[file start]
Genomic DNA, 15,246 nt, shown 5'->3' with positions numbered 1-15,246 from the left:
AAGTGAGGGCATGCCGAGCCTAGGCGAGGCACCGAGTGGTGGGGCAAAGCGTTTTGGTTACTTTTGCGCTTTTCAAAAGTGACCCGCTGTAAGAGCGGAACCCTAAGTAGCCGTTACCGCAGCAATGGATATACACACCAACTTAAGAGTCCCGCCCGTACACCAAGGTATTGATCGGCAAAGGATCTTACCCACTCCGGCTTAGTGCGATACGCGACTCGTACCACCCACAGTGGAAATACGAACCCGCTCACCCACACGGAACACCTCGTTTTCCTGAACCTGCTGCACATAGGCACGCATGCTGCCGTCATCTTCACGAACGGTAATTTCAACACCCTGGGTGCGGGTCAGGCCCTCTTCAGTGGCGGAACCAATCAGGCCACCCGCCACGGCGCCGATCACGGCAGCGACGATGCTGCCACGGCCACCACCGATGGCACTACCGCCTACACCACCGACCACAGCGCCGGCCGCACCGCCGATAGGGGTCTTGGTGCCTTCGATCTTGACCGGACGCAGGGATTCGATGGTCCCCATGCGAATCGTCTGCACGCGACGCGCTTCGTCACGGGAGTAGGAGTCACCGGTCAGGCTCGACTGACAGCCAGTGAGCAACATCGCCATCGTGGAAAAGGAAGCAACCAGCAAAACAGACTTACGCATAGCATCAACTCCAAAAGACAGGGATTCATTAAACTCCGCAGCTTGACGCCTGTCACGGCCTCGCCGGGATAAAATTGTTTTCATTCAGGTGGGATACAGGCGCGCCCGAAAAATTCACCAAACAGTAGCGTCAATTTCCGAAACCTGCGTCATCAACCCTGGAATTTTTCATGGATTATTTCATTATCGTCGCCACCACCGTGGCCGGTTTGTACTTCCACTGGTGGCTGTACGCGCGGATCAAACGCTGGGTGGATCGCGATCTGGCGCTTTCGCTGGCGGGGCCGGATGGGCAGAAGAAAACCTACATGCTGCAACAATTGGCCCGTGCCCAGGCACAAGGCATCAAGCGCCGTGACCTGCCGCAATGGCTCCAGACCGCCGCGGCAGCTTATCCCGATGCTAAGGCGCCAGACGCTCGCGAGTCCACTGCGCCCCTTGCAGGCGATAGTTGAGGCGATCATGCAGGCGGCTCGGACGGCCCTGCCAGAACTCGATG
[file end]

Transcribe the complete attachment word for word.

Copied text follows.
Genomic DNA, 15,246 nt, shown 5'->3' with positions numbered 1-15,246 from the left:
AAGTGAGGGCATGCCGAGCCTAGGCGAGGCACCGAGTGGTGGGGCAAAGCGTTTTGGTTACTTTTGCGCTTTTCAAAAGTGACCCGCTGTAAGAGCGGAACCCTAAGTAGCCGTTACCGCAGCAATGGATATACACACCAACTTAAGAGTCCCGCCCGTACACCAAGGTATTGATCGGCAAAGGATCTTACCCACTCCGGCTTAGTGCGATACGCGACTCGTACCACCCACAGTGGAAATACGAACCCGCTCACCCACACGGAACACCTCGTTTTCCTGAACCTGCTGCACATAGGCACGCATGCTGCCGTCATCTTCACGAACGGTAATTTCAACACCCTGGGTGCGGGTCAGGCCCTCTTCAGTGGCGGAACCAATCAGGCCACCCGCCACGGCGCCGATCACGGCAGCGACGATGCTGCCACGGCCACCACCGATGGCACTACCGCCTACACCACCGACCACAGCGCCGGCCGCACCGCCGATAGGGGTCTTGGTGCCTTCGATCTTGACCGGACGCAGGGATTCGATGGTCCCCATGCGAATCGTCTGCACGCGACGCGCTTCGTCACGGGAGTAGGAGTCACCGGTCAGGCTCGACTGACAGCCAGTGAGCAACATCGCCATCGTGGAAAAGGAAGCAACCAGCAAAACAGACTTACGCATAGCATCAACTCCAAAAGACAGGGATTCATTAAACTCCGCAGCTTGACGCCTGTCACGGCCTCGCCGGGATAAAATTGTTTTCATTCAGGTGGGATACAGGCGCGCCCGAAAAATTCACCAAACAGTAGCGTCAATTTCCGAAACCTGCGTCATCAACCCTGGAATTTTTCATGGATTATTTCATTATCGTCGCCACCACCGTGGCCGGTTTGTACTTCCACTGGTGGCTGTACGCGCGGATCAAACGCTGGGTGGATCGCGATCTGGCGCTTTCGCTGGCGGGGCCGGATGGGCAGAAGAAAACCTACATGCTGCAACAATTGGCCCGTGCCCAGGCACAAGGCATCAAGCGCCGTGACCTGCCGCAATGGCTCCAGACCGCCGCGGCAGCTTATCCCGATGCTAAGGCGCCAGACGCTCGCGAGTCCACTGCGCCCCTTGCAGGCGATAGTTGAGGCGATCATGCAGGCGGCTCGGACGGCCCTGCCAGAACTCGATG